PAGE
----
The interdependency between the therapeutic relationship and dialogue, and the emergence of the symbols, and their transformation from dangerous into healing symbols, may be demonstrated in this case vignette. It was an example of a “therapeutic consultation”. In regular sandplay therapies this kind of transformations can be experienced, too. There the “silent incubation” and the inner dialogue replace the real intersubjective dialogue. Silence and waiting are essential for the constellation of the Transcendent Function. The example of this Therapeutic Consultation demonstrates the process in a way which is easier to follow. Symbolisation is an expression of relationship.
There is a famous poem by Alfred Lord Tennyson “The Kraken”, illustrating a primordial archetypal dimension – a long time before the differentiation and separation:
“Below the thunders of the upper deep,
far, far beneath in the abysmal sea,
His ancient, dreamless, uninvaded sleep
The Kraken sleepeth: faintest sunlights flee
About his shadowy sides; above him swell
Huge sponges of millennial growth and height;
And far away into the sickly light,
From many a wondrous and secret cell
Unnumbered and enormous polypi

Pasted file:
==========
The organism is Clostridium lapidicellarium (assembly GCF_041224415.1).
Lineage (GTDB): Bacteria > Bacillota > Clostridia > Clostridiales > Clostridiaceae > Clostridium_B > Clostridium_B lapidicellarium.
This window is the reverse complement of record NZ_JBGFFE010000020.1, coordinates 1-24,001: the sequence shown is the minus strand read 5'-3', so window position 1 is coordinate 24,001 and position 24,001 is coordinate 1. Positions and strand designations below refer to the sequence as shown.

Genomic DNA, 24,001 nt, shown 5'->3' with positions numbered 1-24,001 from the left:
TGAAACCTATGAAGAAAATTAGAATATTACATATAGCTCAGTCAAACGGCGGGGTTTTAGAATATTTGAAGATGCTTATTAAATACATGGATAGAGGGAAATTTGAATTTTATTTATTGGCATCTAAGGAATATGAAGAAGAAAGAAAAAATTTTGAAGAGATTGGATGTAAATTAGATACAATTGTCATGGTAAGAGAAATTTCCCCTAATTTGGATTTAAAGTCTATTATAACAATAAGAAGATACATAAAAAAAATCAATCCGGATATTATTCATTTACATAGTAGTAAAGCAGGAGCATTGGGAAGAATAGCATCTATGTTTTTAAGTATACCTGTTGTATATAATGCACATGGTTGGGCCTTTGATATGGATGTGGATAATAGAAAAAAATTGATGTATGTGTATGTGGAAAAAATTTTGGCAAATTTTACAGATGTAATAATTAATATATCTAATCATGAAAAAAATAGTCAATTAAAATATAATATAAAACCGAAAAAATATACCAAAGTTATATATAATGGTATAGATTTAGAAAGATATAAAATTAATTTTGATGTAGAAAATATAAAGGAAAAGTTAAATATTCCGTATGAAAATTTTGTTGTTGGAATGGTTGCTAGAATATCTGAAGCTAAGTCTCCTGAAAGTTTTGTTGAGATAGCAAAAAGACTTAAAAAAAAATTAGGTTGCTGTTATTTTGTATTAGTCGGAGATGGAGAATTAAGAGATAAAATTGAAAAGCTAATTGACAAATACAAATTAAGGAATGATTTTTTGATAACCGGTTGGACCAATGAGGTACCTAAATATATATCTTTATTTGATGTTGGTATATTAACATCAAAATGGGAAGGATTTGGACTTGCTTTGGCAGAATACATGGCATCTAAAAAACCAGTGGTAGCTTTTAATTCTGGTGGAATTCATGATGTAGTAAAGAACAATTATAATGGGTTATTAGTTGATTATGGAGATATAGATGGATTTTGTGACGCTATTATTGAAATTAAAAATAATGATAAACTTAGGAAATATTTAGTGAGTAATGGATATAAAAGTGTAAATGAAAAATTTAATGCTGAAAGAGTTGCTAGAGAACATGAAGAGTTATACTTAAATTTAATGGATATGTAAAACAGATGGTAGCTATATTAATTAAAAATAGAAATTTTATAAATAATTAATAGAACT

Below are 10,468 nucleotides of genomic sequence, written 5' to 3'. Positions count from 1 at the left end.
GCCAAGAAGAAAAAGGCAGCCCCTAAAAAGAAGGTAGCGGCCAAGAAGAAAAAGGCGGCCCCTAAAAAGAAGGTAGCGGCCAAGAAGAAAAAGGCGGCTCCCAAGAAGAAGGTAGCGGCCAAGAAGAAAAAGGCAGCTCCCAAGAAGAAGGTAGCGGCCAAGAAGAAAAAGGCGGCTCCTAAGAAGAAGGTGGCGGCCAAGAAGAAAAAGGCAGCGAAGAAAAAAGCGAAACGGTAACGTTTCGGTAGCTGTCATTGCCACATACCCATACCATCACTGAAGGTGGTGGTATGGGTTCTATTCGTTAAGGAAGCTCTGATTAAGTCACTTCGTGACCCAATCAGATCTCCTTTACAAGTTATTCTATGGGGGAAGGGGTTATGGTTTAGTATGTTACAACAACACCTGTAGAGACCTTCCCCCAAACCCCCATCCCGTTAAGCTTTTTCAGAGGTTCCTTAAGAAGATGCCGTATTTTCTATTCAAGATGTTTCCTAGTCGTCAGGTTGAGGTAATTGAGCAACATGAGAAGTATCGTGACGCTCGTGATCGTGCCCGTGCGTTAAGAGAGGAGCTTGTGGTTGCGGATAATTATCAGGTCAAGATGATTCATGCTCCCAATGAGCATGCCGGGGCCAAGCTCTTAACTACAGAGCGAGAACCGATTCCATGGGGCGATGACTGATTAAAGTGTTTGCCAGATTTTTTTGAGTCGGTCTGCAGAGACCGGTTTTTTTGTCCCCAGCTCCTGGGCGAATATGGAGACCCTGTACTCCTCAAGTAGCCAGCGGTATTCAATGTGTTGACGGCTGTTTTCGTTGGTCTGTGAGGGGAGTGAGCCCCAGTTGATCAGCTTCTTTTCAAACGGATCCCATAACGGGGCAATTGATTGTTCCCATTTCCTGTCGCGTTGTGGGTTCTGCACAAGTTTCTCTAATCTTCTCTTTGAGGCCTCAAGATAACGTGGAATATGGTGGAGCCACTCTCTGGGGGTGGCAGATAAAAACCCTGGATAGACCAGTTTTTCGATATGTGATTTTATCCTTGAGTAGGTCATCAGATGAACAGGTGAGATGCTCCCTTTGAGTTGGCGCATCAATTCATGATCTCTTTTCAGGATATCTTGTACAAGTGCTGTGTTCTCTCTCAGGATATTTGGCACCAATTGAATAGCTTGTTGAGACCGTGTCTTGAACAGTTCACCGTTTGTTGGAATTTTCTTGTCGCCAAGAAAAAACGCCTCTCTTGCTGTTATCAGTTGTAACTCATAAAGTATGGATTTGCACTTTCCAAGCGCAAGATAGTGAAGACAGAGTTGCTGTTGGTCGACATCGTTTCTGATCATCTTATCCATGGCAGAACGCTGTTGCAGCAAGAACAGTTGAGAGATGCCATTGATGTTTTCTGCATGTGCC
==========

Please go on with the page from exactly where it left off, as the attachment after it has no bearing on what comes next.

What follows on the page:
Winnow with giant fins the slumbering green.
There hath he lain for ages, and will lie
Battening upon huge sea-worms in his sleep,
Until the latter fire shall heat the deep;
Then once by man and angels to be seen,
In roaring he shall rise and on the surface die.”
Fig. 1: The bird’s nest and the big kraken.
Fig. 2: The sand tray after the end of the session. See the little baby lion on the palm tree at the left side. The bird’s nest has gone away.
Fig. 3: The mermaid and the Centaur.
Fig. 4: The final scene viewed from another direction.
Bradway, K. (1981/1990): in: sandplay studies: origins, theory and practice. Boston, MA: Sigo Press
Lowenfeld, M. (1936): Play in Childhood
Neumann, E. (1956): The Great Mother (Die gro?e Mutter, Walter, Olten 1965)
Piaget, J. (1966): L?image mentale chez l’enfant (Die Entwicklung des inneren Bildes beim Kind, Suhrkamp, Frankfurt 1978)
Rasche, J. (1986): Die Sphinx – Symbol am Anfang (Symbol at the Threshold: Origin and Development of the Sphinx Symbol) Analytische Psychologie V:17:2 (1986).
Rasche, J. (1992): Sandspiel in der Kinderpsychiatrischen Diagnostik und therapeutischen Beratung. Berlin (published in: www.opus-magnum.de)
Winnicott, D. (1971): Therapeutic Consultations in Child Psychiatry (Die therapeutische Arbeit mit Kindern, Kindler, M?nchen 1973)
Dr. med. Joerg Rasche, Jungian Psychoanalyst DGAP, IAAP, Sandplay therapist DGST, IGST, child psychiatrist in Berlin, currently vice president of IAAP